EXAMPLE 3 PHASE 1

A saltwater drilling mud containing 80,000 mg/l of chloride and 6800 mg/l of calcium was treated as follows: The flocculating and dewatering treatment was applied to the mud 10 in the pit 12, for example, a 1,575 barrel discharge of waste bentonite base mud 10. To the mud 10 in pit 12 was first added 54 gallons of quarternary amine (TELFIX 158201). The quarternary amine was thoroughly mixed into the mud. Three hundred pounds of a partially hydrolysed polyacrylamide flocculant (TELEZE 158033 PHPA) was then added and mixed. The PHPA was added as a suspension in water at about one half percent by weight.

After the mixing step, the mud 10 in the pit was permitted to settle and separate from the water of the mud formulation, as shown in FIG. 2. This settling occurred over about 11/2 hours. When settling was completed, the separated water 16 on top of the sludge or flocculated solids 18 was pumped out of the pit 12 by pump 20, and into a disposal well, not shown, drilled in a secure stratum below the water table. About 750 barrels of water was decanted at this stage. The remaining sludge 18 in the pit 12 had its solids content substantially increased to approximately 36% by volume from the original composition of about 19% by volume. This is a substantial increase in solids content.

PHASE 2

If the separated sludge is not sufficiently solid and stable to permit burial, since the required earthen overburden would not be supported by the sludge 18 in this condition, the sludge may be treated further. As shown in FIG. 3, the sludge 18 may be further treated by applying a layer of sand 22, for example, 4" in thickness, over the top of the sludge 18. Above sand layer 22 an absorbent binder layer 24, (about 415 pound of WASTE-LOCK 2400), may be placed, for example, 1/16" in thickness. The pit 12 may then be sealed by folding the plastic liner 14 over the top of the treated sludge 18, as shown at 26 A suitable overburden, such as earth 28, for example at a depth of four feet, may then be placed over the treated sludge 18. In this condition, the sludge 18 will be sufficiently solid and stabilized, that it will support the overburden 28 and the pit 12 may be sodded over, and the surface may be used for other purposes. In this condition, the overlying sand 22 and absorbent material 24, with the assistance of the overburden 28, will compress the sludge 18 so that a portion of the remaining moisture content will be squeezed out of the sludge 18 and percolate up through the sand layer 22 and into the water absorbent layer 24, in accordance with Darcy's law. The water absorbent layer 24 will bind the water in a thickened gel in layer 24. The water content of the sludge 18 will be further reduced by this procedure. The gel in layer 24 will remain in a highly stable condition rendering both the gel in layer 24 and the sludge 18 stable in the environment. The structure will support the weight of the overburden either as encapsulated in the plastic liner, by folding the liner over the top of the treated sludge, or without such incapsulation.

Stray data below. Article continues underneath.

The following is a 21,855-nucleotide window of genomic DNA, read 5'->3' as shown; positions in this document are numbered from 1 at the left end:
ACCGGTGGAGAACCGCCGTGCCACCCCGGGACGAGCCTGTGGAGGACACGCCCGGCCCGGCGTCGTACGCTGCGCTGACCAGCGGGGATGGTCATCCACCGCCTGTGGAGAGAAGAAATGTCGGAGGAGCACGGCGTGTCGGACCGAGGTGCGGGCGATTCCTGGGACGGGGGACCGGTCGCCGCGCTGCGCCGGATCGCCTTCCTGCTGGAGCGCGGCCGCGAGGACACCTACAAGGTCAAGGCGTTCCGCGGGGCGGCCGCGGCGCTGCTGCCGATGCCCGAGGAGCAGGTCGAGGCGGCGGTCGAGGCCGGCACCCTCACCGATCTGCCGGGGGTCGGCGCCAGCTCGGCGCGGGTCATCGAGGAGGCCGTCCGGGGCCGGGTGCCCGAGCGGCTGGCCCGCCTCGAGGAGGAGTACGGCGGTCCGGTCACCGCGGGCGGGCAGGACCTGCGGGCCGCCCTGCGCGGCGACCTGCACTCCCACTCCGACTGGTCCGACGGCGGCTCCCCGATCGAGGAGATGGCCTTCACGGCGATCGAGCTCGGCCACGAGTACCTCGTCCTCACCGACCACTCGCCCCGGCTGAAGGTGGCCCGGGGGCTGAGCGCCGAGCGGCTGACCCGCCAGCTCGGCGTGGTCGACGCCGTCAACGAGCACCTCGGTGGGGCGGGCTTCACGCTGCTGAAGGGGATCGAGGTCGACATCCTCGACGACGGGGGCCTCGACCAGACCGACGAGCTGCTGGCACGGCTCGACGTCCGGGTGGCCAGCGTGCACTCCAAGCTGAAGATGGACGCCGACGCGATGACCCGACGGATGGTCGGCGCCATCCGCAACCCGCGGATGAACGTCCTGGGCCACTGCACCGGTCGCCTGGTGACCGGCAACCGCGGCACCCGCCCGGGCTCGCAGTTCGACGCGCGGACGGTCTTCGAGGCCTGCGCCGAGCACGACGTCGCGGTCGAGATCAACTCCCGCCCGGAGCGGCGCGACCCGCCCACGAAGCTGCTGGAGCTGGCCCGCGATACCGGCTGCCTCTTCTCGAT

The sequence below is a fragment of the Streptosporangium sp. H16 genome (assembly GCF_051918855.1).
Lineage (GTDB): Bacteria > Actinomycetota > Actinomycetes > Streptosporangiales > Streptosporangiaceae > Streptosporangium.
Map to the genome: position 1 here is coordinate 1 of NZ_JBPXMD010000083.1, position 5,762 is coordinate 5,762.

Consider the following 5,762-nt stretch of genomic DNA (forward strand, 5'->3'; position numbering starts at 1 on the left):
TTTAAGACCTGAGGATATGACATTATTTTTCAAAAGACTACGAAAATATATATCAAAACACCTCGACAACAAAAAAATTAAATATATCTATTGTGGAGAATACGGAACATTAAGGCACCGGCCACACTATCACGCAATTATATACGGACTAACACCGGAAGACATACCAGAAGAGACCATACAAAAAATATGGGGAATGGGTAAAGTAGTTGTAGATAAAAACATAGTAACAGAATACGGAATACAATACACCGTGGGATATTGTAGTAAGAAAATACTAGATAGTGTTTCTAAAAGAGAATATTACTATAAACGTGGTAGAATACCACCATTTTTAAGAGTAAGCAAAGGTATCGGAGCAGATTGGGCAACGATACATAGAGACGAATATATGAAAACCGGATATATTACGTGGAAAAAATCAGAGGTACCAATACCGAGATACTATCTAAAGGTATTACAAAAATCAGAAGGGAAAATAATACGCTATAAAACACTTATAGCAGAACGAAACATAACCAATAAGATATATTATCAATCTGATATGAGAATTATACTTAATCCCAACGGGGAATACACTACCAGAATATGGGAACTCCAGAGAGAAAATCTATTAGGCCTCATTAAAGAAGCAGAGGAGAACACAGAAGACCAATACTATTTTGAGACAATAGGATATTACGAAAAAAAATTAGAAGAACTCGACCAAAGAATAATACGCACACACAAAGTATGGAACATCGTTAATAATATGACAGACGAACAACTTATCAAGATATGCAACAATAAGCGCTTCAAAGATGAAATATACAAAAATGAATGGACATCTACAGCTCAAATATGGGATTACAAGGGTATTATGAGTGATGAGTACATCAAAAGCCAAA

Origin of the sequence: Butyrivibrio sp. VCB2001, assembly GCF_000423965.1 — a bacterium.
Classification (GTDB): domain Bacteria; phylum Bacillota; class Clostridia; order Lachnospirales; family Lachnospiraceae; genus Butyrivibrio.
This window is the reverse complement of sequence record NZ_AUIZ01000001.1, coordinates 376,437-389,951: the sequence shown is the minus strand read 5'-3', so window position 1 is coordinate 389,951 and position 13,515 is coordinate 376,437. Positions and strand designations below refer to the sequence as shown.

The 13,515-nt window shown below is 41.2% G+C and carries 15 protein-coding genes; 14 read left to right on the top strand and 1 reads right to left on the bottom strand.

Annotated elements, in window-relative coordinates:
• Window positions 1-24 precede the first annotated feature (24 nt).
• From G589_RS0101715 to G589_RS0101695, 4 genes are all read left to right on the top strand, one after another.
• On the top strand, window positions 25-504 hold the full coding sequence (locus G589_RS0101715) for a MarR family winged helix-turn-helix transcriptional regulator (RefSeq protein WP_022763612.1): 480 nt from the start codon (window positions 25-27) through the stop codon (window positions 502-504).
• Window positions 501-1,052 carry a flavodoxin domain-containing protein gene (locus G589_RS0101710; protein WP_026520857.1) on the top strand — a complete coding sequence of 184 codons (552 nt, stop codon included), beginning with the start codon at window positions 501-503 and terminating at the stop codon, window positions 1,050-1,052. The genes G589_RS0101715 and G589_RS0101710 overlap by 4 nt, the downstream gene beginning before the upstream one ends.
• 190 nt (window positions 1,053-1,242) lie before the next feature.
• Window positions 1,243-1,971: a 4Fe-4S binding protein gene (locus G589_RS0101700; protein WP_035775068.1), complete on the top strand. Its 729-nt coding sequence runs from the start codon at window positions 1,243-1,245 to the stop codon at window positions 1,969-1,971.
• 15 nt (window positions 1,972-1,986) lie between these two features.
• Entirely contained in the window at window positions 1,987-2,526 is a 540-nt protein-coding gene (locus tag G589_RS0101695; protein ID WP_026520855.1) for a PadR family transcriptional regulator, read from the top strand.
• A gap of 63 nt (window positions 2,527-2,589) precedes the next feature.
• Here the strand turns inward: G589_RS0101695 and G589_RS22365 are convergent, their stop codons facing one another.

EXAMPLE 4

A waste drilling mud, as described in Example 3, is flocculated as described therein. The mud may be from a closed drilling system having no reserve pit. The separated sludge having a solid content of approximately 36% by volume may be solidified by the addition of 6 pounds of water absorbent binder per barrel of sludge. (CAB-O-SIL TM, Cabot Corporation) The water absorbent binder may be added as a powder to the solidified sludge and mixed into the mass. The combined sludge and water absorbent binder may be bagged and sealed in plastic bags and allowed to solidify. The combined sludge and absorbent will solidify into a stable gel on standing for approximately 30 minutes. In its solidified form, the bagged sludge may then be trucked to a landfill for disposal. The gelled sludge will be sufficiently solid and stable that it will support an overburden and will not migrate by leaching into the surrounding environment.